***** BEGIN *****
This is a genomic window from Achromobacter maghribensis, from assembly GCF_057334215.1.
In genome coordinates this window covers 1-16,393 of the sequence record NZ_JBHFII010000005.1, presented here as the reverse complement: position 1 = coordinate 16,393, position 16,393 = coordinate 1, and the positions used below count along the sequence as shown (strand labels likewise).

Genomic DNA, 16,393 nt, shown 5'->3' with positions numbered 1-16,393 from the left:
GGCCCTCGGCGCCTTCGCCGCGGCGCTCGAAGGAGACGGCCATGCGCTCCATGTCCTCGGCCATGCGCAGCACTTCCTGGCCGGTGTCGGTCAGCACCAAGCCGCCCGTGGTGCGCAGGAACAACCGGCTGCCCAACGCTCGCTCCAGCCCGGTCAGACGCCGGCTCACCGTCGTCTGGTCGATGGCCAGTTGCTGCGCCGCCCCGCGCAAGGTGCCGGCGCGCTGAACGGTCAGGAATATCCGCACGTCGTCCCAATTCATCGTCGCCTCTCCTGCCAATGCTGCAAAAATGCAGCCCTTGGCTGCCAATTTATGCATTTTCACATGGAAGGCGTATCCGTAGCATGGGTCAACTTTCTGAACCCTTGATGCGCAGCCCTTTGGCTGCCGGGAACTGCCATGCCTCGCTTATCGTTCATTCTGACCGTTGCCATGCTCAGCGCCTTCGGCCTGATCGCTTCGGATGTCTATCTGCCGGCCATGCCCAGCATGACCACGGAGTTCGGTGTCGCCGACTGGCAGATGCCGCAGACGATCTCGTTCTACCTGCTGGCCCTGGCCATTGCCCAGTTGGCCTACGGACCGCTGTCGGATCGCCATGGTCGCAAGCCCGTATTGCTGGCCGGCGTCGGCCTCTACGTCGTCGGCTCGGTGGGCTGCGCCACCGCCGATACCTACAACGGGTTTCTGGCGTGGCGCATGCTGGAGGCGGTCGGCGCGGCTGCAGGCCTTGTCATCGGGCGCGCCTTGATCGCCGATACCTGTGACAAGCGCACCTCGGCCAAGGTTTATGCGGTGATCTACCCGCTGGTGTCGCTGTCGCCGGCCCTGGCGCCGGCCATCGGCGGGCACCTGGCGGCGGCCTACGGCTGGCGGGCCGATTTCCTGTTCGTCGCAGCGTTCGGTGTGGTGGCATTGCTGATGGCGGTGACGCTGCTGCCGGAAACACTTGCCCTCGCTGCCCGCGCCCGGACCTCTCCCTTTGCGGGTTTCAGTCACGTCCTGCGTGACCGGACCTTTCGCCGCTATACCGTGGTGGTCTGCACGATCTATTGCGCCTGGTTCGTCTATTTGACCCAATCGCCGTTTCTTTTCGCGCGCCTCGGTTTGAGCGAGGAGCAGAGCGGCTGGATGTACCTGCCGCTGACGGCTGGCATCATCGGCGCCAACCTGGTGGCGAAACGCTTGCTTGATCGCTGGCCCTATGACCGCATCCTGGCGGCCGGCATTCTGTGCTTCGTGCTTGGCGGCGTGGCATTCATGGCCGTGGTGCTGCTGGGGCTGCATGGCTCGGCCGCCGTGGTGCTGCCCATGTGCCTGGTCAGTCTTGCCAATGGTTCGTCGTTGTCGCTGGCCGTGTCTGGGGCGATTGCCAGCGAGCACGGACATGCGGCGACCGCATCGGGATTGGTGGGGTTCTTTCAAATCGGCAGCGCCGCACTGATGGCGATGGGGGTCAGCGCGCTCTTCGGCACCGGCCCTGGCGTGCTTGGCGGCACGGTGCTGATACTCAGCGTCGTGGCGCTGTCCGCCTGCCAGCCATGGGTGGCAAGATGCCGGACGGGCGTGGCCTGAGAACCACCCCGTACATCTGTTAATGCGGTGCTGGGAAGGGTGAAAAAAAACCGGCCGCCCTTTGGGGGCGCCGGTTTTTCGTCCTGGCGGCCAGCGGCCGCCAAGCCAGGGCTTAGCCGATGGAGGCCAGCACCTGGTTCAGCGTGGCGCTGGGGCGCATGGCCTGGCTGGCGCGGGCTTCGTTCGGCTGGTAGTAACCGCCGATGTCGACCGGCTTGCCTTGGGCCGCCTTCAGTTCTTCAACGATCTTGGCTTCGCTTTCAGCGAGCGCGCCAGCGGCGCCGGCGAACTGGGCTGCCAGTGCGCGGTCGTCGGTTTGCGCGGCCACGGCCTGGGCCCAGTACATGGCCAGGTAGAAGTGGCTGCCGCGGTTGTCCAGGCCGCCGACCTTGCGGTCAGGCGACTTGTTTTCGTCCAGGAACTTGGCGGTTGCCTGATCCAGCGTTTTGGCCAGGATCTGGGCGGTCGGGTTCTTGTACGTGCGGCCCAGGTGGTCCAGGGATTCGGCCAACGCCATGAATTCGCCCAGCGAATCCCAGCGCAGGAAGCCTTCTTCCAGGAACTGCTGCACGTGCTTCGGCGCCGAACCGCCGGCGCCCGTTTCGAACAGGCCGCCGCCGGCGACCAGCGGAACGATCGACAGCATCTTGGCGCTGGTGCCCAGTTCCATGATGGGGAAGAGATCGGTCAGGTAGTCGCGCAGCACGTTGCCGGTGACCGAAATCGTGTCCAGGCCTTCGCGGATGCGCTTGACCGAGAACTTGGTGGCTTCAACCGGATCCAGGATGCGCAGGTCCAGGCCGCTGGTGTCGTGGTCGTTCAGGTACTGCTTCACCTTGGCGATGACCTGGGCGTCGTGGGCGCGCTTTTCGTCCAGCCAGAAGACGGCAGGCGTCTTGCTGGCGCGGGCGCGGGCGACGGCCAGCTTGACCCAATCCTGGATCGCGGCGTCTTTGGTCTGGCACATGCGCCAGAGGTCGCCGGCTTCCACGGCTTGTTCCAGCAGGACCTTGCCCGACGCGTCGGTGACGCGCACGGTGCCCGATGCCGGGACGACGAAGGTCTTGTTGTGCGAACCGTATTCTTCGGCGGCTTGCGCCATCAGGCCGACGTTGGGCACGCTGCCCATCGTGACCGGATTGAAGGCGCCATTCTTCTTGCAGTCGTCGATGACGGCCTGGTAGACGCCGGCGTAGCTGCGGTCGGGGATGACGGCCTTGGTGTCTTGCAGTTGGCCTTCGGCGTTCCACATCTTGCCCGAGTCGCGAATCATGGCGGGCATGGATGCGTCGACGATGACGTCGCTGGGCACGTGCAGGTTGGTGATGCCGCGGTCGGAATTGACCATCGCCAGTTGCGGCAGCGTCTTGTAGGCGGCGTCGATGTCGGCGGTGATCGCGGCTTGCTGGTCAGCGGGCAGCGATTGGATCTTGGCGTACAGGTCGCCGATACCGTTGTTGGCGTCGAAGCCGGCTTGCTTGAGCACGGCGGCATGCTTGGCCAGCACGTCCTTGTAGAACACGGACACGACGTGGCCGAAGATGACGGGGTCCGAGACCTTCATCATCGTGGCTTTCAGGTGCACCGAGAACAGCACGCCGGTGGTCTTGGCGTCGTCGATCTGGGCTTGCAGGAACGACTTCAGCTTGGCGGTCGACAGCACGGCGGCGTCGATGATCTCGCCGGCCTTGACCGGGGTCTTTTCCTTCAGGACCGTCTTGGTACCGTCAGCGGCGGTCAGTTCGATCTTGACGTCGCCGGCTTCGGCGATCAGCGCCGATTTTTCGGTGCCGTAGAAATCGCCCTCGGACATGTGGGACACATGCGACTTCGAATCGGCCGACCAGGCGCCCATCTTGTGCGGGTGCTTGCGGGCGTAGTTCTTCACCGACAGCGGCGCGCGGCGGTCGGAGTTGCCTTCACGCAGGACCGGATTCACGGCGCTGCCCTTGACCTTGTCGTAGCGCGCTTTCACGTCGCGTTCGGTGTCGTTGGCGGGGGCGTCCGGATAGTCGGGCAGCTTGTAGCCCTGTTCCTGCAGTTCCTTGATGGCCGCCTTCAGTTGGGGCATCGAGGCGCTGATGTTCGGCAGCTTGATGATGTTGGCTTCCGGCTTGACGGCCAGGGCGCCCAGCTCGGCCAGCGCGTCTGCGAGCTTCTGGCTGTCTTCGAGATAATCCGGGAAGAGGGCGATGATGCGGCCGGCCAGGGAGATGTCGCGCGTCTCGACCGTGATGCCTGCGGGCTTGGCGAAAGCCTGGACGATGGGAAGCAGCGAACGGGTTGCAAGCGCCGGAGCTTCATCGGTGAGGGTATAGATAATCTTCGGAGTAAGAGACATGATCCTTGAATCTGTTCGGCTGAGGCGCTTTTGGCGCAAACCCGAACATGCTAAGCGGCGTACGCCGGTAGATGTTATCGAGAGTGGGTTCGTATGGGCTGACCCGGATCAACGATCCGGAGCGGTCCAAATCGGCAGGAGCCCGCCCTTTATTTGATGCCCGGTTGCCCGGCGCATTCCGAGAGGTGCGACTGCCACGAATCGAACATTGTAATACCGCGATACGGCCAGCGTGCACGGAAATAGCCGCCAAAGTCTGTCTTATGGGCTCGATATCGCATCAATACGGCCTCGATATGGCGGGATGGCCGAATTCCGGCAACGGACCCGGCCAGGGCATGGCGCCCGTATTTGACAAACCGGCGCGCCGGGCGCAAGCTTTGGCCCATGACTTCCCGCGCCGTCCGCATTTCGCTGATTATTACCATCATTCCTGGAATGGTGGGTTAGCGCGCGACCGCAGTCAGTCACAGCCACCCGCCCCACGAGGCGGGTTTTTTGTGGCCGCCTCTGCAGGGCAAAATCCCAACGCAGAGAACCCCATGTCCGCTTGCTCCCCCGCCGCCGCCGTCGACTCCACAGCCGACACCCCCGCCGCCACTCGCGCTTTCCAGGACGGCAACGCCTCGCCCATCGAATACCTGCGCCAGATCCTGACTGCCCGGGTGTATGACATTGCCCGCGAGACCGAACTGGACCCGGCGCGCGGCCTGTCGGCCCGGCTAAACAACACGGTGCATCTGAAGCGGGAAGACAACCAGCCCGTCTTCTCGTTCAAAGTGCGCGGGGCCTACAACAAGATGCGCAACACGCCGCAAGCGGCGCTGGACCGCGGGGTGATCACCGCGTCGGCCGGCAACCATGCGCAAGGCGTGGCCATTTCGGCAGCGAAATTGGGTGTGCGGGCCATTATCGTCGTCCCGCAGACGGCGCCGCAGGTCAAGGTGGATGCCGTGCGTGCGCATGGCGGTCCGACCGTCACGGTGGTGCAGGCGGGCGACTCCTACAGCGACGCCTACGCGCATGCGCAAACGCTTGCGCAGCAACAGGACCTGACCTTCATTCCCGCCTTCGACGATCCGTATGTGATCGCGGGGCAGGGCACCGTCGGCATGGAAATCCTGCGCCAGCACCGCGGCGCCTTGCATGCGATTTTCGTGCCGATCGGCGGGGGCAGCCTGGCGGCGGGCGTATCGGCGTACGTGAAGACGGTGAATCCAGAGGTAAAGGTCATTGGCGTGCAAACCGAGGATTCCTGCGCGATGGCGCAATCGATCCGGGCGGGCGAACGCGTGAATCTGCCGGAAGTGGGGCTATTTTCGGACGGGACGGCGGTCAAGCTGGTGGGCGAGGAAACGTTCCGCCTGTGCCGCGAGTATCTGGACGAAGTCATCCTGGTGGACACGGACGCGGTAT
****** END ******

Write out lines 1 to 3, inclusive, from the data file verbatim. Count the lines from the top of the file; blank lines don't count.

This is a genomic window from Achromobacter maghribensis, from assembly GCF_057334215.1.
In genome coordinates this window covers 1-16,393 of the sequence record NZ_JBHFII010000005.1, presented here as the reverse complement: position 1 = coordinate 16,393, position 16,393 = coordinate 1, and the positions used below count along the sequence as shown (strand labels likewise).

Genomic DNA, 16,393 nt, shown 5'->3' with positions numbered 1-16,393 from the left: